I knew that advertising had this design element to it, and I was always interested in graphics and advertising and it was probably very superficial. I didn’t really understand the true workings behind it, but I was like ‘Maybe marketing and advertising would be interesting and maybe there’s something creative that I could do in that’. 

And that’s what led you to AUT?

Yes, and through that I very quickly realised that I was very good at understanding the whole business side of it. To me it’s just a lot of common sense, but I was able to apply the logic of the business world in terms of marketing and advertising as well as apply some of my creative flair. I was definitely more successful at AUT. Finally I was getting As and Bs and things. I don’t think I ever got an A at high school. 

So what was the AUT experience like once you were there? 

It was good. I think it really boosted my confidence in some ways. I felt like I really understood the subject matter and I was actually really interested in it. It felt like the real world. It wasn’t just theory. It always came across to me as being common sense. I pushed myself pretty hard for the most part. It was still university days and I’m sure I could have done even better, but I was still having fun. 

I think I had a bit of success and some people who pushed me a little bit and said ‘this is great work’ and I think I just started to hone in on what I ultimately wanted to do, which was to at least get into some sort of creative industry and still quite naively didn’t really know what an agency was made up of either.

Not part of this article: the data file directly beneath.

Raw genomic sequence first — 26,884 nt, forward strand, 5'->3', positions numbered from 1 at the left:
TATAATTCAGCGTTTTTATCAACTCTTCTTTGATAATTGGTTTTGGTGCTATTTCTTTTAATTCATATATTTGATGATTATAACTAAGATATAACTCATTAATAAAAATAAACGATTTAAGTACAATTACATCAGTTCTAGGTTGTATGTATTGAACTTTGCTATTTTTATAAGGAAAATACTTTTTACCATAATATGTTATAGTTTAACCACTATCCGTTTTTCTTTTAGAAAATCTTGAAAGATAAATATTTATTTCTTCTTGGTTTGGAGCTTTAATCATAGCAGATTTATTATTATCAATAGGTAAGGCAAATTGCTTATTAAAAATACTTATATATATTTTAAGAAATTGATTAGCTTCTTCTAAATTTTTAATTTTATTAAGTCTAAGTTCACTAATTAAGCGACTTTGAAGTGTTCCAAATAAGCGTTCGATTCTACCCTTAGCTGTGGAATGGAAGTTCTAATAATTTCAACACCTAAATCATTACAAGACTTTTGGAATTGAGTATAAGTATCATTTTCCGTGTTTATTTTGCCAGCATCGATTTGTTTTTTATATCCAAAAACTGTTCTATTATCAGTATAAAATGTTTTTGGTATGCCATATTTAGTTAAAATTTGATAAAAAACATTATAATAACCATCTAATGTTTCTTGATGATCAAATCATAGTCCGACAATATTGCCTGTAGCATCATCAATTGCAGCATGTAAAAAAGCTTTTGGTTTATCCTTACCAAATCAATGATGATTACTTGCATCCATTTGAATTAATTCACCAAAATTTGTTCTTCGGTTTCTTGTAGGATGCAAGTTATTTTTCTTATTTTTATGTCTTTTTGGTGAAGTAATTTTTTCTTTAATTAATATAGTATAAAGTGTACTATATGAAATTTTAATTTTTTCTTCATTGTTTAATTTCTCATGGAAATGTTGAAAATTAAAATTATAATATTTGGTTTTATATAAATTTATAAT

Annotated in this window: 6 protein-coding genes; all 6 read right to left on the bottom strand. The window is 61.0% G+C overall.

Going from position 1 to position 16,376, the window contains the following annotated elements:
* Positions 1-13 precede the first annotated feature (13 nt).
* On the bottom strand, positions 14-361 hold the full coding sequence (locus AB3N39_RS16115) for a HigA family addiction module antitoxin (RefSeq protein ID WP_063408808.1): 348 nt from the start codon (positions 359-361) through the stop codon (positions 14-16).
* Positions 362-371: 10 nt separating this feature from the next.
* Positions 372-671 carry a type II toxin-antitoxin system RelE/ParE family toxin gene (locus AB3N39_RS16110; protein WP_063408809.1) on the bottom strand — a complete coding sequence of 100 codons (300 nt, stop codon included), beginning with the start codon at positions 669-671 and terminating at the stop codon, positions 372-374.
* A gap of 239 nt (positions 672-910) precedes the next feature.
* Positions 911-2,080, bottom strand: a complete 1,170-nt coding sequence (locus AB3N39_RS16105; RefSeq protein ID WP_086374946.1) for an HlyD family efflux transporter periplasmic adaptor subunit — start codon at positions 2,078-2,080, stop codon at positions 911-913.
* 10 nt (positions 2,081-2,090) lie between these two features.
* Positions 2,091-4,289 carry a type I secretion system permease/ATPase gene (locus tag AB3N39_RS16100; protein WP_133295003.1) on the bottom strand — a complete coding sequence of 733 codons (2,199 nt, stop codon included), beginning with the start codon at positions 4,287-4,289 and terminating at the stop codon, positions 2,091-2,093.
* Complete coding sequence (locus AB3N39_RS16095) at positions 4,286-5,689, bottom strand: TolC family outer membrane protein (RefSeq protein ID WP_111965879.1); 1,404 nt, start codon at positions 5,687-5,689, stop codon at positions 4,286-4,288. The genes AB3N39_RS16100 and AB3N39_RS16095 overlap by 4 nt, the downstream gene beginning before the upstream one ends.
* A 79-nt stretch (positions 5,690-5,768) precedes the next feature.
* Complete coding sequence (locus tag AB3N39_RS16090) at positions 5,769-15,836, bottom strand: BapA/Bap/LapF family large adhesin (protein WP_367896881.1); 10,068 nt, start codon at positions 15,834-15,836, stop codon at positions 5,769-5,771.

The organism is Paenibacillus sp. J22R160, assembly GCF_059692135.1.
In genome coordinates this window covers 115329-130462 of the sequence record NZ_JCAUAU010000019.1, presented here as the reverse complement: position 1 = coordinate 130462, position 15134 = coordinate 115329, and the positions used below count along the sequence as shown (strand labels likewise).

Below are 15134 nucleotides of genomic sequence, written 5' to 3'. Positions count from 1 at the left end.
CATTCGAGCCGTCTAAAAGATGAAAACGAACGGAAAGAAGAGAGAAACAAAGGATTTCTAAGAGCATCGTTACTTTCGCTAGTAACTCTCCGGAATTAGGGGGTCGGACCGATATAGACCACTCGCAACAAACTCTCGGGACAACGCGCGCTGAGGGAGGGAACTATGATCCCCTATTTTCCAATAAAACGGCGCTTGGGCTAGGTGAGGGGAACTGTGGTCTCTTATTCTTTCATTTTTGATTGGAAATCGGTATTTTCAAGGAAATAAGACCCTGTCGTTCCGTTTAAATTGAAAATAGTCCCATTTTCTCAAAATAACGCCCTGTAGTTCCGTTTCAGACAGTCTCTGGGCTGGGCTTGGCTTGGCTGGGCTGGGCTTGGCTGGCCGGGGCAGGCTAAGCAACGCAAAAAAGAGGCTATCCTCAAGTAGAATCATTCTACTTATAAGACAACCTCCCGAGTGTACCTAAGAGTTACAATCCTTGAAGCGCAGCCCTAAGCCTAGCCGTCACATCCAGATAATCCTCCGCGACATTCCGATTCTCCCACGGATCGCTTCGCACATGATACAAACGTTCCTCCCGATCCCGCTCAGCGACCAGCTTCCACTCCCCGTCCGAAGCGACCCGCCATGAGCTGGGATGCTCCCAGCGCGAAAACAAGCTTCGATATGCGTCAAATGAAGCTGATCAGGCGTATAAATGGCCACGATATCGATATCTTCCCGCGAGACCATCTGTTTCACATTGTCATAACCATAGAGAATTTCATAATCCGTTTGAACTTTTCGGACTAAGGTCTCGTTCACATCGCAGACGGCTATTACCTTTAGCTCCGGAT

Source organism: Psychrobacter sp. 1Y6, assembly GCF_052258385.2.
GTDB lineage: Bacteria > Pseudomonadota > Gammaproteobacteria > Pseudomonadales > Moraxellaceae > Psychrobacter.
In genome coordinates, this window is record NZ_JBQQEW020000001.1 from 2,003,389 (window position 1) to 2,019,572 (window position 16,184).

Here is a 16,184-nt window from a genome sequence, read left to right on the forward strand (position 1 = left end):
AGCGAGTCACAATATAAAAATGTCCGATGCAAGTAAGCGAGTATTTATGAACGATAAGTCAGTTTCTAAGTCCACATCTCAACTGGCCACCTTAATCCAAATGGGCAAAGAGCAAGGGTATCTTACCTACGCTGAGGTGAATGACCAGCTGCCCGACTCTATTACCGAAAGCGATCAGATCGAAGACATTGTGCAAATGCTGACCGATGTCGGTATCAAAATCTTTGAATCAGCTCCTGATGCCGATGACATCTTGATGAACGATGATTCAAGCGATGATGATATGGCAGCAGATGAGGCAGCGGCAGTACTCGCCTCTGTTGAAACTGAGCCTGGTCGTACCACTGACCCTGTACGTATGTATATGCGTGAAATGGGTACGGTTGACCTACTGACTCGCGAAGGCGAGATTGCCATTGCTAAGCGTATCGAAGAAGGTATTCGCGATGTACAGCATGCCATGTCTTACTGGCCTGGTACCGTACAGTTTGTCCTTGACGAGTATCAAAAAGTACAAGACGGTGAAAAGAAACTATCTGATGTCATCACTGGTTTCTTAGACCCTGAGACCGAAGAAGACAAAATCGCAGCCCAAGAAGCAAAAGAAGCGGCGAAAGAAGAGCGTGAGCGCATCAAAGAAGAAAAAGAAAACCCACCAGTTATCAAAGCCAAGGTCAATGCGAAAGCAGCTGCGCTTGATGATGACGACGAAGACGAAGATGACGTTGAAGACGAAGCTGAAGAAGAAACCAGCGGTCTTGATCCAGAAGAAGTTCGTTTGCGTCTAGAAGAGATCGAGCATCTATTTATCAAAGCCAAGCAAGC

So what did you learn at AUT? Or was it just about getting that validation? 

There was a bit of validation, but not necessarily in an overt way where I had really strong mentors. I didn’t have someone you could single out and go ‘this person was instrumental in defining my career or leading me down a certain path’. But I think it was the process of going through the curriculum that allowed me to see the areas that I was really strong in and the areas that I excelled in that enabled me to focus in a little bit more in terms of, ‘Okay, there’s an area that I’m really interested in and I’m really passionate about it, it seems to come naturally to me and maybe this is something that I could do as a job’. And that was probably the first time I felt really confident about my potential and the opportunities I could discover out in the real world. 

AUT grounded me – in a good way – and scrubbed away those teenage years of cruising. My academic side hadn’t been triggered, but it was triggered at AUT. 

So you ended up at the AUT co-op in Singapore? 

I think that was really the biggest trigger for my career, doing the co-op. 

So what did that involve?